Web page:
Gardeners have always enjoyed phlox, a native of North America whose name derives from the Greek word literally meaning ‘flame-coloured’. The plants have also come to mean ‘sweet dreams’ or ‘harmony’.The colours are wonderful and are more than just flame-coloured as they include shades of red, purple, scarlet, yellow and white, some with a flirty eye. The evening scent is captivating, and they are easy to grow.
Phlox is an old fashioned flower deserving more recognition than it gets. The large, jewel-like flowers grow in clusters at the top of the stems and are very showy on these compact plants. ‘Compact’ is an understatement, as they usually grow to only 6-18 inches tall. Despite their small size they make good cut flowers, and are great when planted in containers or window boxes.
Propagation of Phlox Seeds
The most common phlox is the half-hardy annual although there are perennial varieties too. Perennial phlox can be divided every two to three years but the annuals are best grown from seed. The seeds can be sown directly into your flower garden when the last frosts have passed, but are best sown indoors in early Spring for transplanting later in early Summer.
Cover the seeds lightly with ⅛ inch of fine garden soil or potting compost and water once thoroughly. Given a sunny position, young seedlings will transplant well into their permanent home and will look great filling the gaps in a flowerbed or planted at the edge of a border.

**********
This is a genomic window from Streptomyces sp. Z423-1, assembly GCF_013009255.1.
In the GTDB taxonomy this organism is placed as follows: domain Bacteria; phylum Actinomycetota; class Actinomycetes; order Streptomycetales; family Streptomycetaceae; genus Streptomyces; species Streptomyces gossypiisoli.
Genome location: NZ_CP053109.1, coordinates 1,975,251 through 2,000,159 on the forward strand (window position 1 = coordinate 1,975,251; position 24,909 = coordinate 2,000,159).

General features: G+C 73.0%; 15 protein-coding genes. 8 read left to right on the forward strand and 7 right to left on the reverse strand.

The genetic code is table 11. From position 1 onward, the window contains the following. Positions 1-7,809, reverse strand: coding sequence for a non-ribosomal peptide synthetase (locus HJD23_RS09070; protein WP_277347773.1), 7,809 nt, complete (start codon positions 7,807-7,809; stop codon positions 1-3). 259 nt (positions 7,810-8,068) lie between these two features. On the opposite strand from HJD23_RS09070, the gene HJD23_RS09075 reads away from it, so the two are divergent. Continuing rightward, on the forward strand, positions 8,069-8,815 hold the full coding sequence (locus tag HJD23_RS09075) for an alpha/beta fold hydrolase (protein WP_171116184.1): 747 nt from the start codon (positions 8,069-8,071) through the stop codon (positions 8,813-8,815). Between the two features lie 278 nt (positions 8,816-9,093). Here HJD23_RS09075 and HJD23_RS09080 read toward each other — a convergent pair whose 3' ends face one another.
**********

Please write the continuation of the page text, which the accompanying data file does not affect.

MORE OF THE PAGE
How to Grow Phlox Plants
Young phlox plants should be placed 8 to 10 inches apart in full sun. They prefer rich, loose soil that drains well. Add a general purpose fertilizer when planting them, then once a month after that.
Once your Phlox plants are established, they should grow well with few problems. Keep the soil moist to slightly dry, watering them during dry periods, once or twice each week. Keep them well weeded, or apply a 2-3 inch layer of mulch for a tidy appearance. Pinch back tall stems to promote a bushier appearance.
Tip: Remove spent blooms to promote additional blooms and extend the blooming period all summer long, and right up to the first killing frost. This will also keep the appearance neat and fresh.
Phlox are half-hardy annuals so they will often survive the first few light frosts. They will not, however, survive a hard frost or a freeze.